A squabble preceded his swearing-in Thursday, after an extended effort to fill Hardy’s seat.
The board had a discussion about fulfilling the seat on its December meeting agenda, but the council tabled it. They opted to get advice on whether one of the three applicants was eligible due to an expired voter registration in Wilmington.
In January, the issue was on the agenda again, but council did not form a quorum. Only Mayor Pro Tem Jerry Lee Merrick and councilman William Ballard were present. Councilwoman Ida Dixon reported she contracted Covid-19 and councilman Ernest Mooring said he was being tested at a VA clinic after he was exposed to the virus. Mayor Eulis Willis cited car trouble as his reason for not attending.
The board met in a special meeting on Jan. 27 to take up the seat opening; members’ votes were split, though one candidate won out. Ballard and Merrick voted for LaTonya Lowe, while Dixon and Mooring voted for Everett. Willis broke the tie in favor of Everett, but this led to a discussion about whether he was allowed to break the tie.
The issue of the tie-breaker resurfaced Thursday evening, as the council was preparing to approve the agenda. Ballard motioned to table swearing in Everett because of legal questions.
Ballard’s motion was interrupted by Merrick chiming in with his own set of questions for the attorney, which led to bickering with Willis.
“Could you please let me do what is needed and what is necessary?” Merrick asked at one point.
Willis replied the questions were not needed or necessary — but before one was asked.
Merrick’s argument was Willis did not have the authority to break the tie. He cited a technicality that the board was following the nomination, rather than the appointment process outlined in North Carolina General Statute, which is true. He also questioned whether Willis has the power to break ties in any circumstance because the town’s 1977 charter names the town’s first mayor, Louis Brown, when discussing breaking ties. The idea was that only Brown, specifically, was granted that authority.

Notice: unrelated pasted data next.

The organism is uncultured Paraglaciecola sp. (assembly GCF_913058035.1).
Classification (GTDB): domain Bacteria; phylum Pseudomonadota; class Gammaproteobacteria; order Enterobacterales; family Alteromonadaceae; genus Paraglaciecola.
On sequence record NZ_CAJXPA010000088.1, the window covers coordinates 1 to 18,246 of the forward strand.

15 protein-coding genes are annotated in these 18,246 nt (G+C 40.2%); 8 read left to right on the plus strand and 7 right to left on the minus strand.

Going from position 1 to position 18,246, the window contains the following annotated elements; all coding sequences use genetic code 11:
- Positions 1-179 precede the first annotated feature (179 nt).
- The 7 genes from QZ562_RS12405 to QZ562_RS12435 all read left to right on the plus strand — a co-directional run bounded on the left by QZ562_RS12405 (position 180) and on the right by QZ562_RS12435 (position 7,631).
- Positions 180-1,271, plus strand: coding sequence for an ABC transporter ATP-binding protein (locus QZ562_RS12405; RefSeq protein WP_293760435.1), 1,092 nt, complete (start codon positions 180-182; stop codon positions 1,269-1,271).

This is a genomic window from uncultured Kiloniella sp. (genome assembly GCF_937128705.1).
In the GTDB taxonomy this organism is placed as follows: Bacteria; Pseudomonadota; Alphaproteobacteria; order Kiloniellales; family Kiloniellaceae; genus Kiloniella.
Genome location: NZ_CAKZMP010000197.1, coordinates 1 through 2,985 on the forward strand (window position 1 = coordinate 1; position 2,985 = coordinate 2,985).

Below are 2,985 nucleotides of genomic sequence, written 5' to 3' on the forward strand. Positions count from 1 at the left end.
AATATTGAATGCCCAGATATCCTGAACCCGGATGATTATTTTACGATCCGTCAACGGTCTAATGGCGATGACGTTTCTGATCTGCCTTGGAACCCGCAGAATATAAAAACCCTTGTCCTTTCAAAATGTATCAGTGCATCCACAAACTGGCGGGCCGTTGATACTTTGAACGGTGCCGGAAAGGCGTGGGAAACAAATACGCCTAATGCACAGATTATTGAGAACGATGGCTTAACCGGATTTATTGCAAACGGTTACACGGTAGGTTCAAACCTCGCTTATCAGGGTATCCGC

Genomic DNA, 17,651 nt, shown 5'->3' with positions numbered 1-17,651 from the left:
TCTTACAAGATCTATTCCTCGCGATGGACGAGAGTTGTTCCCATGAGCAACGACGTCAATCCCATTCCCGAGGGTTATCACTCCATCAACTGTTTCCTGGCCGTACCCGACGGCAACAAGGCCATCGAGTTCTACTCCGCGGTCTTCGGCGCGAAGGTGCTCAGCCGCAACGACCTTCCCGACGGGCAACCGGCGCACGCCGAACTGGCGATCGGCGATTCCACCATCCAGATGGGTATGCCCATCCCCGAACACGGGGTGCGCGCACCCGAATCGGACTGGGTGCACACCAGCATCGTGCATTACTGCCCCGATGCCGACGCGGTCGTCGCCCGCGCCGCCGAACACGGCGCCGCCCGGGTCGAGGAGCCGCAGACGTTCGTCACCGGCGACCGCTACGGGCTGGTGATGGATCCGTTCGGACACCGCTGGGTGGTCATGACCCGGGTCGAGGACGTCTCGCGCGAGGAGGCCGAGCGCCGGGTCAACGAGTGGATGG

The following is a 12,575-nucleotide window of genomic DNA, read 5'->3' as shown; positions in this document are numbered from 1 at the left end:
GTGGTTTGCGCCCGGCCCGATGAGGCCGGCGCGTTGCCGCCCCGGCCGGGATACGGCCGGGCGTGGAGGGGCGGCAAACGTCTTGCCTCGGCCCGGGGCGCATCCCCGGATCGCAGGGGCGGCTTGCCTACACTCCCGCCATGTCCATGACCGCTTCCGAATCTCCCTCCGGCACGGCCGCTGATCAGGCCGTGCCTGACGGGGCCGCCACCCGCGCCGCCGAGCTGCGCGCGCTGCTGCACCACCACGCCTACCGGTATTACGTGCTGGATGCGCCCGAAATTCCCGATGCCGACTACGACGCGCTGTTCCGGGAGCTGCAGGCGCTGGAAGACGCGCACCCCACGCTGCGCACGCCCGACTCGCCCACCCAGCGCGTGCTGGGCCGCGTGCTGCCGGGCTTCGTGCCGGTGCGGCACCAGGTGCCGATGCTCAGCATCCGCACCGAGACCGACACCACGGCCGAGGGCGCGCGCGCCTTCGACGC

Willis replied he settled tie-breakers for the past 23 years he has been mayor. Blanchard agreed it is generally established mayors hold such power, just not during the nomination process.
However, he noted the issue is irrelevant because there is majority board support for Everett and the process would arrive at the same conclusion, regardless.
“We’re arguing about something that’s not going to make a difference here either way,” Blanchard said, adding in the event of a stalemate the board would have to make an appointment by majority vote anyway.
Merrick also took issue with the minutes of the Jan. 7 meeting; he wanted to change the language to reflect the technicality of nomination. The minutes say Merrick made a “motion” instead of a “nomination.” The move to change the word was shot down by Dixon, Mooring and Willis.
Merrick and Willis continued to spar throughout the meeting.
“Mayor, not only are you ignorant, you’re silly too,” Merrick said after Willis chided him for his failed runs for mayor.
Ultimately, Everett’s swearing in was allowed to go through.